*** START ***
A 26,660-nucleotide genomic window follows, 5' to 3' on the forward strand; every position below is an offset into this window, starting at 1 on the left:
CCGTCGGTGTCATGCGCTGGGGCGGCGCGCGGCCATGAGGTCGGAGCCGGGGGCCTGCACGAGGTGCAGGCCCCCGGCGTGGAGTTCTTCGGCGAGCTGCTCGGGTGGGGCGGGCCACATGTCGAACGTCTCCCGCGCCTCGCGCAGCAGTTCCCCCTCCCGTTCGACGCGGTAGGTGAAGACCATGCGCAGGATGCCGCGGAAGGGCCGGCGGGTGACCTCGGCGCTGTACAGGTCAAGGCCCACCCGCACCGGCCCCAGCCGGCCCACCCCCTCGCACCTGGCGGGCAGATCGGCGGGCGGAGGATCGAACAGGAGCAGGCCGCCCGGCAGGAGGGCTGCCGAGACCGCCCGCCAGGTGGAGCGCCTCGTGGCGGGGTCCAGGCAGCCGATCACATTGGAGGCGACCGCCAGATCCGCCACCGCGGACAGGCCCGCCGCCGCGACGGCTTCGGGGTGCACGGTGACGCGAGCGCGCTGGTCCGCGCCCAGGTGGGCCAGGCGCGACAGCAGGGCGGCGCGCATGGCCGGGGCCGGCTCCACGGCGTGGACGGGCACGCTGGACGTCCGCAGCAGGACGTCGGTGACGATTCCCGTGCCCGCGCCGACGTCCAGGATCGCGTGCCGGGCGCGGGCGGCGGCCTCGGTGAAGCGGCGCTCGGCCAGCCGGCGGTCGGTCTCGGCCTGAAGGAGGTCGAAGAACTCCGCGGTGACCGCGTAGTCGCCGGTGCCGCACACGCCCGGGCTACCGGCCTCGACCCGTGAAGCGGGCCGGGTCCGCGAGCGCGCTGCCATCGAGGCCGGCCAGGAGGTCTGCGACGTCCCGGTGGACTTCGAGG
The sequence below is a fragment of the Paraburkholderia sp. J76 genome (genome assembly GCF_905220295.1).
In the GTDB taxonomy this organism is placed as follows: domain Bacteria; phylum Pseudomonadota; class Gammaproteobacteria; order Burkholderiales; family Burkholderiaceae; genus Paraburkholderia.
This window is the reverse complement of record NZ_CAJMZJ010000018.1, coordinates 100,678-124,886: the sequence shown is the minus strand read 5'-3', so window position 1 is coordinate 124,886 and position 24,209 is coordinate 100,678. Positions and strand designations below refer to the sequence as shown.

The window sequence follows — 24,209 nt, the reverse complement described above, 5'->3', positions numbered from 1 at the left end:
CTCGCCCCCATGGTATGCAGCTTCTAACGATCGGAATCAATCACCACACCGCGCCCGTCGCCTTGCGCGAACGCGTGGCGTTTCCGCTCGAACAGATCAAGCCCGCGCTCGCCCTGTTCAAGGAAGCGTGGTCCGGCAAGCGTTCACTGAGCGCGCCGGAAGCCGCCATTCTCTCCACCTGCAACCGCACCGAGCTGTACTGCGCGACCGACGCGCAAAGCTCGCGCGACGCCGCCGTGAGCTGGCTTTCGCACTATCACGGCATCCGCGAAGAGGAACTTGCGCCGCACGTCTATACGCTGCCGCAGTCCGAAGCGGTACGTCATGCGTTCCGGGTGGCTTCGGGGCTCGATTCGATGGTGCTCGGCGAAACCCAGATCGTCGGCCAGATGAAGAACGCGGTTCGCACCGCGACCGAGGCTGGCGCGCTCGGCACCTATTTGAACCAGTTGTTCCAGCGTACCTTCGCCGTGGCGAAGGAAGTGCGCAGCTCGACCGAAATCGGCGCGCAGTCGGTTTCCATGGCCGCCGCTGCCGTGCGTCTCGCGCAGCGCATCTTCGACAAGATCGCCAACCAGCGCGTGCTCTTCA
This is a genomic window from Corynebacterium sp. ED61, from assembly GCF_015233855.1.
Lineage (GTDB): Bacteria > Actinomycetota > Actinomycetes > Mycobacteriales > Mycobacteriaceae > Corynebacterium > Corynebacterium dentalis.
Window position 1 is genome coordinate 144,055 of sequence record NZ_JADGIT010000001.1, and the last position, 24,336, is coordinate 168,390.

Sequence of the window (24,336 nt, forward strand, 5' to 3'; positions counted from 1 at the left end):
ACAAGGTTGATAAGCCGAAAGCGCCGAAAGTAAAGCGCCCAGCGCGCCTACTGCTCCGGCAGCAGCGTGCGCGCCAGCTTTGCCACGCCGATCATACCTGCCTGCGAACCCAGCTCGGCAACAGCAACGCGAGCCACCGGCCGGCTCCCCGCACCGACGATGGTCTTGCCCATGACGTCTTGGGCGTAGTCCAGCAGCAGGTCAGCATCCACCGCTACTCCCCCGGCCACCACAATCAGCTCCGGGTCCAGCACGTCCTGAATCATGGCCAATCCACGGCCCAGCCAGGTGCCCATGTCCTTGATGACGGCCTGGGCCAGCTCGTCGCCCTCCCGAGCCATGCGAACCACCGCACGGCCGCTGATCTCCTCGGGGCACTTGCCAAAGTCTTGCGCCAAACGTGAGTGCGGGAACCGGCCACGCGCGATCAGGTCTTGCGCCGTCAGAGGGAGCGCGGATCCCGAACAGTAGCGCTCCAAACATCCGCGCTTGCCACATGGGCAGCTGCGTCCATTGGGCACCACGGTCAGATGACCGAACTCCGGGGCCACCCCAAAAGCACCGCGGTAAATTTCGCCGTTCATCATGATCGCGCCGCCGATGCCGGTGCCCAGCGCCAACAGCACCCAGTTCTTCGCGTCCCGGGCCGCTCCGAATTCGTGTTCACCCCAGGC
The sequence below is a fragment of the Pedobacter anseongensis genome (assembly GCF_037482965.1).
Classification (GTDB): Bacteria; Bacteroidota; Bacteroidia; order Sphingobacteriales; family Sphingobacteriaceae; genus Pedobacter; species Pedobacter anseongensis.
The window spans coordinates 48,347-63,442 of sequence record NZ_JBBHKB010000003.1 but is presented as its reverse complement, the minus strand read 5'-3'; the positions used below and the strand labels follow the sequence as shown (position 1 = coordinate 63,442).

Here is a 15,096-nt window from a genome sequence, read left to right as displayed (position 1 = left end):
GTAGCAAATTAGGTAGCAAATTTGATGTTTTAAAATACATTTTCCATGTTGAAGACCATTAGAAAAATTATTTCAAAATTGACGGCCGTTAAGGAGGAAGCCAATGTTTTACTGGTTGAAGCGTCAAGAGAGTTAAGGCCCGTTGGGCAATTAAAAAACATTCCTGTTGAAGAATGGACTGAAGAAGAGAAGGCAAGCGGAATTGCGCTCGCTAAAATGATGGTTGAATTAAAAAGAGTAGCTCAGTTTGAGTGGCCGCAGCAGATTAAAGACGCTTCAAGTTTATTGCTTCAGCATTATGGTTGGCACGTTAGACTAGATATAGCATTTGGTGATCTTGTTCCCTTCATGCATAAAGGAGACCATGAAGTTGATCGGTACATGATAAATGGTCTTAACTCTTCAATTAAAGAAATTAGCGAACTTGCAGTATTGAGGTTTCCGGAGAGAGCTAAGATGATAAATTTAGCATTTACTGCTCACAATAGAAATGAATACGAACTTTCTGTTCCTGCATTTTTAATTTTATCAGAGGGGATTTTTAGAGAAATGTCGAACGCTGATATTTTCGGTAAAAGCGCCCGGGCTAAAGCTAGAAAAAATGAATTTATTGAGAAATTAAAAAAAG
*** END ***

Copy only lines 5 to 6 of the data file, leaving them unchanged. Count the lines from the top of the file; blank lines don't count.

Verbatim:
This window is the reverse complement of record NZ_CAJMZJ010000018.1, coordinates 100,678-124,886: the sequence shown is the minus strand read 5'-3', so window position 1 is coordinate 124,886 and position 24,209 is coordinate 100,678. Positions and strand designations below refer to the sequence as shown.

The window sequence follows — 24,209 nt, the reverse complement described above, 5'->3', positions numbered from 1 at the left end: